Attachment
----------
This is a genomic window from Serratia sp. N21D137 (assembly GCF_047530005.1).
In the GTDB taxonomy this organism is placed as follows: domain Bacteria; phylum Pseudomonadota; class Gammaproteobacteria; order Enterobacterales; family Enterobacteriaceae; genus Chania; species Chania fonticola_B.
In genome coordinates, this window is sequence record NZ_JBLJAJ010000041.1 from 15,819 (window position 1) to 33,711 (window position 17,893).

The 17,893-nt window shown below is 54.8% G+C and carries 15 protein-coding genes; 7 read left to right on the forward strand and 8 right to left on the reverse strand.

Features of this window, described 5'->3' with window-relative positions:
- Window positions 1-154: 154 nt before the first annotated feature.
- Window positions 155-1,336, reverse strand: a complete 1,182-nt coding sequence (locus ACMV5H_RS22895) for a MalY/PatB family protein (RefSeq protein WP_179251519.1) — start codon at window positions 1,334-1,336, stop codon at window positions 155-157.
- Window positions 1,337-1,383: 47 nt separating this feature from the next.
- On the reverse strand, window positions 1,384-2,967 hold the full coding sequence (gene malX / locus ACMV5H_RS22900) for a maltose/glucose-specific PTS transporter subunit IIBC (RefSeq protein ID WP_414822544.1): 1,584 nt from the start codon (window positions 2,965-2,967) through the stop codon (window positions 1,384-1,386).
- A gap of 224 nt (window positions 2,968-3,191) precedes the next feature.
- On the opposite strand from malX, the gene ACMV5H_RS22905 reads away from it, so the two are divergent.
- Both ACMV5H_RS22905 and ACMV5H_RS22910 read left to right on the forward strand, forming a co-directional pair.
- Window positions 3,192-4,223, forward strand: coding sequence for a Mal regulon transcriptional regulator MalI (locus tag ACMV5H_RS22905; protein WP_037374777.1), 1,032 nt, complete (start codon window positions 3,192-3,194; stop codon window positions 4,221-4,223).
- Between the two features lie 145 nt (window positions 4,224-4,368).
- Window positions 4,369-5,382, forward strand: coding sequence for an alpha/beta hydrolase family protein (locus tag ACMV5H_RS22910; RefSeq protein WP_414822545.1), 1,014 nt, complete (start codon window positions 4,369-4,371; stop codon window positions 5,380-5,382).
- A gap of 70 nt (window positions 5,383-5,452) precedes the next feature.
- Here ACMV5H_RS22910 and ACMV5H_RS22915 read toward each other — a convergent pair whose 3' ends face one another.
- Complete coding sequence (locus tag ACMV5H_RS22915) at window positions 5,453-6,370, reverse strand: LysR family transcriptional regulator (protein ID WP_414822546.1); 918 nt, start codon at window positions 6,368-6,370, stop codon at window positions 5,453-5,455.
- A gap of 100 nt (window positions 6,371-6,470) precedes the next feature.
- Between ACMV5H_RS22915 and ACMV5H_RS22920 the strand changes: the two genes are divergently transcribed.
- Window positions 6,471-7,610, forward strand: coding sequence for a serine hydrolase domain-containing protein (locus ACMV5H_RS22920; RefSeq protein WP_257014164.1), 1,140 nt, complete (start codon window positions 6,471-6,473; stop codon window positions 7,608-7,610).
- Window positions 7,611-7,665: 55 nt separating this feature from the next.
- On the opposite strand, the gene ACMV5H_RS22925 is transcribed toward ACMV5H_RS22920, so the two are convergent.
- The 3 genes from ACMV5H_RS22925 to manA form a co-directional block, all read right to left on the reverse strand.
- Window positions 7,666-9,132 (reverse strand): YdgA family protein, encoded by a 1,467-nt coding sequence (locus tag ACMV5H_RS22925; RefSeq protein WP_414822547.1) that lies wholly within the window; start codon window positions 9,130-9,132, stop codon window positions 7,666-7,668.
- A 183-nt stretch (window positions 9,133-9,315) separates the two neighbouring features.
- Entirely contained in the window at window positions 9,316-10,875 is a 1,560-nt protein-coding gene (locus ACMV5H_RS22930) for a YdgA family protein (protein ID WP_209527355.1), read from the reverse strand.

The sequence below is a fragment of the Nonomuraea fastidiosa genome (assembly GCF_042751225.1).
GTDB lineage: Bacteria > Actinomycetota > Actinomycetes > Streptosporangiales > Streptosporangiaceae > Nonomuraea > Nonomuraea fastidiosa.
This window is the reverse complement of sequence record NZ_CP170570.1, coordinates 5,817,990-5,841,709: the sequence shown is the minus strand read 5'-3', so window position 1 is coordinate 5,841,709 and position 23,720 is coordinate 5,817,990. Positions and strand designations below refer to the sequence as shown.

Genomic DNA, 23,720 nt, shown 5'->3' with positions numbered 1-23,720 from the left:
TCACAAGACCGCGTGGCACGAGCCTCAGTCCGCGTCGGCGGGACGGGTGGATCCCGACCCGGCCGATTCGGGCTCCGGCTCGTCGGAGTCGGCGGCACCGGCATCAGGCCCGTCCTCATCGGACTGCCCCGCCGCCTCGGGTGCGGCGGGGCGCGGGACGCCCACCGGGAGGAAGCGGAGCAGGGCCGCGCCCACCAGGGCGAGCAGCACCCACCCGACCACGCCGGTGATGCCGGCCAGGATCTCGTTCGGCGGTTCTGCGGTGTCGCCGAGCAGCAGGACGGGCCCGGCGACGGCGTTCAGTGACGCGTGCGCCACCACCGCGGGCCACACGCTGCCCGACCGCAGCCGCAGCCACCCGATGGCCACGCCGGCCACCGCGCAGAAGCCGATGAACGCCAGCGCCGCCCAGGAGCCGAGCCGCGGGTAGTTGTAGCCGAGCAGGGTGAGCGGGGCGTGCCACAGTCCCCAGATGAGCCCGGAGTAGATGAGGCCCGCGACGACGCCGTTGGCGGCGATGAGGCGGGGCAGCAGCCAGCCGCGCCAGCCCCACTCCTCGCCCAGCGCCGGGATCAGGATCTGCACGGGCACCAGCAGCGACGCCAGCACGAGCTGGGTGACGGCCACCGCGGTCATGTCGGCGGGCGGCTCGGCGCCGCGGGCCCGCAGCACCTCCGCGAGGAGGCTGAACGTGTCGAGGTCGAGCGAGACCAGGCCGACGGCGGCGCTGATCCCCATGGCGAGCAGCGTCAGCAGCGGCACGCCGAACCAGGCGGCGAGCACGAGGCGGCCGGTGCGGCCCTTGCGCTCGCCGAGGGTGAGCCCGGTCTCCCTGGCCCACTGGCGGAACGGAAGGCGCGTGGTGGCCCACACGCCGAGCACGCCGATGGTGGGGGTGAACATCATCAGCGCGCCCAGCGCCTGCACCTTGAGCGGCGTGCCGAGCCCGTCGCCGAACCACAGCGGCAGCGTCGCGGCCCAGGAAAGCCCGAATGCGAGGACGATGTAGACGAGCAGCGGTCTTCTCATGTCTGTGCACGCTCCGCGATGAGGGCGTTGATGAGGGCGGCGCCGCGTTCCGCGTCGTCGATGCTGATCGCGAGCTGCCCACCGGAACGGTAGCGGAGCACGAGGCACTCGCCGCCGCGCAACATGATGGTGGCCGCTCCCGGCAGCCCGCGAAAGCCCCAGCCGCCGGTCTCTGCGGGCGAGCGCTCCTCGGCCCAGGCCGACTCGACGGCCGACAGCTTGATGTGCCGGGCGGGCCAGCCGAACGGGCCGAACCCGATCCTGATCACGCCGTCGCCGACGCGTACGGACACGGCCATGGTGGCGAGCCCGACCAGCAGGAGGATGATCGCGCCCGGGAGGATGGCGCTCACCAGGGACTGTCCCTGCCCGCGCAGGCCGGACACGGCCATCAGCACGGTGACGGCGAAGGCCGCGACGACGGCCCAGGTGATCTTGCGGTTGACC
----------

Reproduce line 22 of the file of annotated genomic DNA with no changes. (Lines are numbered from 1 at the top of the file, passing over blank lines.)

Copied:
- Window positions 7,611-7,665: 55 nt separating this feature from the next.